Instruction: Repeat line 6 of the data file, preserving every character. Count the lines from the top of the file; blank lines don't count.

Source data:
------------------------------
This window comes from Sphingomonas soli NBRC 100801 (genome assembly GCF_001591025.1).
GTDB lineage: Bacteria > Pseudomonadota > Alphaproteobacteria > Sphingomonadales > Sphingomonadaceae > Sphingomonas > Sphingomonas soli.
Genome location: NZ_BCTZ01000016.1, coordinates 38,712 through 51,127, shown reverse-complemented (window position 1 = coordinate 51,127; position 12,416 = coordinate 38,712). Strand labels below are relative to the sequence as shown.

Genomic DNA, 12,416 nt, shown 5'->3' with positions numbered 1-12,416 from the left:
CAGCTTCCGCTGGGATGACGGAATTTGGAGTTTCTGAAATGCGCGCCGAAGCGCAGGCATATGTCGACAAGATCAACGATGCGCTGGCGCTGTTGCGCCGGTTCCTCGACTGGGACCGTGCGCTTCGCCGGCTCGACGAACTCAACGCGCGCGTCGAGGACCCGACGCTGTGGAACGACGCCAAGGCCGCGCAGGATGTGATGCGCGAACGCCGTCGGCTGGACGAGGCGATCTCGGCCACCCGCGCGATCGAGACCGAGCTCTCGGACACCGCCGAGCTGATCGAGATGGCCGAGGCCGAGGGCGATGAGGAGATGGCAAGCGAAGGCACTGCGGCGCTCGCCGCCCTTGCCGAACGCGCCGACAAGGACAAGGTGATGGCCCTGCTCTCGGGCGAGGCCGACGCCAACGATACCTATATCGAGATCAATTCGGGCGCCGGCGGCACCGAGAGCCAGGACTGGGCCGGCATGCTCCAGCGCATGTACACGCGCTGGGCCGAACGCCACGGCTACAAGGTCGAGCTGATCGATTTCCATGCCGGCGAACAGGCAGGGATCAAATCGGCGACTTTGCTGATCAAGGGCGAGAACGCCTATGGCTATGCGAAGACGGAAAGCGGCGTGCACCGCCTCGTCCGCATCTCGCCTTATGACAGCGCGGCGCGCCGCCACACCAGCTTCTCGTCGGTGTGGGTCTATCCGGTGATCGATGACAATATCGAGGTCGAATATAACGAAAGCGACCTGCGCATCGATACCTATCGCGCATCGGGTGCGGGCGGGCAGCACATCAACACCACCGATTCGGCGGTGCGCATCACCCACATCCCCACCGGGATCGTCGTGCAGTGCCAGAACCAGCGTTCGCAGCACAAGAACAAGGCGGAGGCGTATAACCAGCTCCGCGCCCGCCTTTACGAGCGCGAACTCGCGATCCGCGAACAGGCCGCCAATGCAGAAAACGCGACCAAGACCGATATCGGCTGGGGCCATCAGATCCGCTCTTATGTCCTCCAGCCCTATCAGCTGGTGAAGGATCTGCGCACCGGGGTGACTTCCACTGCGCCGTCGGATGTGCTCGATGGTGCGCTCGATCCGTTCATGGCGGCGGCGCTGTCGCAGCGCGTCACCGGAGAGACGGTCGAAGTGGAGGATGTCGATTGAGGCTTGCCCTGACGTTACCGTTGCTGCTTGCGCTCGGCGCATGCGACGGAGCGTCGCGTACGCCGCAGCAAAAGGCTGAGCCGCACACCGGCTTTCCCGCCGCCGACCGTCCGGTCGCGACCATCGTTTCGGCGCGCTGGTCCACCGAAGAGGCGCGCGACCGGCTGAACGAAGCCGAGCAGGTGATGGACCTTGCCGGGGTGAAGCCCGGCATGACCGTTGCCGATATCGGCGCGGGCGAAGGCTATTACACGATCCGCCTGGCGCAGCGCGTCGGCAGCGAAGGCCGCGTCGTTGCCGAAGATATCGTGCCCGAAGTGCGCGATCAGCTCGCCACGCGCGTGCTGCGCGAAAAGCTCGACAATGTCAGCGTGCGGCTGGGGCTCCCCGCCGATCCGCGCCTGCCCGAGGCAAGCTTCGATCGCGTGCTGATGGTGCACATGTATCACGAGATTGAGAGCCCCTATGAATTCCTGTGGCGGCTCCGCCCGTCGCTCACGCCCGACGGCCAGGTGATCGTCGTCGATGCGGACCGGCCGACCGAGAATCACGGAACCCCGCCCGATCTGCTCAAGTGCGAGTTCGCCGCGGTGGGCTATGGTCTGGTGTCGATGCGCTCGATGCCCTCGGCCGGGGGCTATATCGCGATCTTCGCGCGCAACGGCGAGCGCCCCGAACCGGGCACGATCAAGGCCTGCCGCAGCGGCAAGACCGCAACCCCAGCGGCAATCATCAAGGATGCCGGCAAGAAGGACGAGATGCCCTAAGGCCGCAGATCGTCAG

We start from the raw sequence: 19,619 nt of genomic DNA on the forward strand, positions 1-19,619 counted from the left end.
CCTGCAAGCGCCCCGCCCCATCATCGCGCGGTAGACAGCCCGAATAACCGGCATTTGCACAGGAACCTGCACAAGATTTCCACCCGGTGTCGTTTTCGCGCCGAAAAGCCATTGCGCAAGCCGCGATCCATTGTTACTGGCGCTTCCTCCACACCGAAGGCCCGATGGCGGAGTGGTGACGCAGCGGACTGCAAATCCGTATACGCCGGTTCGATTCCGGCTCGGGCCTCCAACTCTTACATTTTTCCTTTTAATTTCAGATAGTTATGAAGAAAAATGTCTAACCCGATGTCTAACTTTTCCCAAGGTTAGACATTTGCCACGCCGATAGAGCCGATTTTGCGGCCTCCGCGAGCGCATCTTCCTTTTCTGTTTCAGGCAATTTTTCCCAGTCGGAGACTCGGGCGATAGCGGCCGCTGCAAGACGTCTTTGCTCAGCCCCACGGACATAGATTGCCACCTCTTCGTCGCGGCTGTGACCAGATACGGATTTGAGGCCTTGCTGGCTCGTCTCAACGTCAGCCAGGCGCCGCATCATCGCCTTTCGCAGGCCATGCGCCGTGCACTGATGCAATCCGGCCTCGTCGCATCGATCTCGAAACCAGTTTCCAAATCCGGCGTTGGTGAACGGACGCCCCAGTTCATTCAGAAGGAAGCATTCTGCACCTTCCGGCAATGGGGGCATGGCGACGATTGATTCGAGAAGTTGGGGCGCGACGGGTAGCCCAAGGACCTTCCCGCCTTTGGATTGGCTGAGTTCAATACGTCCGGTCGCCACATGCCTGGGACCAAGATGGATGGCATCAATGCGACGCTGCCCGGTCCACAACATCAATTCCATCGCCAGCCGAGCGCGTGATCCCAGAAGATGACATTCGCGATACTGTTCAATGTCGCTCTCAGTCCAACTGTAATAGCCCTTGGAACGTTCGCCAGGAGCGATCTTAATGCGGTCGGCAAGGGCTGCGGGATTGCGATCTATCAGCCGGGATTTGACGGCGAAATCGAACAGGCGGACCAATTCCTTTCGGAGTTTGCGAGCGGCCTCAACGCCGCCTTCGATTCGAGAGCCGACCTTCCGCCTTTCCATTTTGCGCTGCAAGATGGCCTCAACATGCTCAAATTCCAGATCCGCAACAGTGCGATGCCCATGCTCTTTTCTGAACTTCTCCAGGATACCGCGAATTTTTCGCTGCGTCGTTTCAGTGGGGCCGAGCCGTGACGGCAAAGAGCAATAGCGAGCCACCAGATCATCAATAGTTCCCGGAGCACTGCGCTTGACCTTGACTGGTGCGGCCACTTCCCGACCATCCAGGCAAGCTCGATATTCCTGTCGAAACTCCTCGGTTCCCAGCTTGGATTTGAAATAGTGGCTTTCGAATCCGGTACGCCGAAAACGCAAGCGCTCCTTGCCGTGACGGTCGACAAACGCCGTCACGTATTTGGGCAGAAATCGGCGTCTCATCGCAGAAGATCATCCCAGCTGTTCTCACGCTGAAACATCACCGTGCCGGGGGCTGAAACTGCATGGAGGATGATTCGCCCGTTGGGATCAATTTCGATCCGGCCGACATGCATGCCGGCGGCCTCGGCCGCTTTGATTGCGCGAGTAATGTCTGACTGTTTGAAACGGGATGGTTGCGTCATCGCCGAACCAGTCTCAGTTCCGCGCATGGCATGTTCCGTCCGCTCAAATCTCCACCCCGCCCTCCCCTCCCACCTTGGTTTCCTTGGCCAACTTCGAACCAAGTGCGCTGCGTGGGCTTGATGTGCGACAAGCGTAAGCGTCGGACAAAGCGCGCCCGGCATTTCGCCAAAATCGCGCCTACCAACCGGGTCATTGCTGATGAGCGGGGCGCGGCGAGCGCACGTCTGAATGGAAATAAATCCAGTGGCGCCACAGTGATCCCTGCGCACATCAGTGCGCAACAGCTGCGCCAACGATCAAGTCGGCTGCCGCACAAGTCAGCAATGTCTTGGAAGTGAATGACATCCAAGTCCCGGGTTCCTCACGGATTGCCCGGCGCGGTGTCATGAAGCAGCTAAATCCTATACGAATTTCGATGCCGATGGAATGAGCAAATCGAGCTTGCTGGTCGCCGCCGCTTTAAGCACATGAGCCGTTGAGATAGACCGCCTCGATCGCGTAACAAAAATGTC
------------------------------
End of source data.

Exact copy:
We start from the raw sequence: 19,619 nt of genomic DNA on the forward strand, positions 1-19,619 counted from the left end.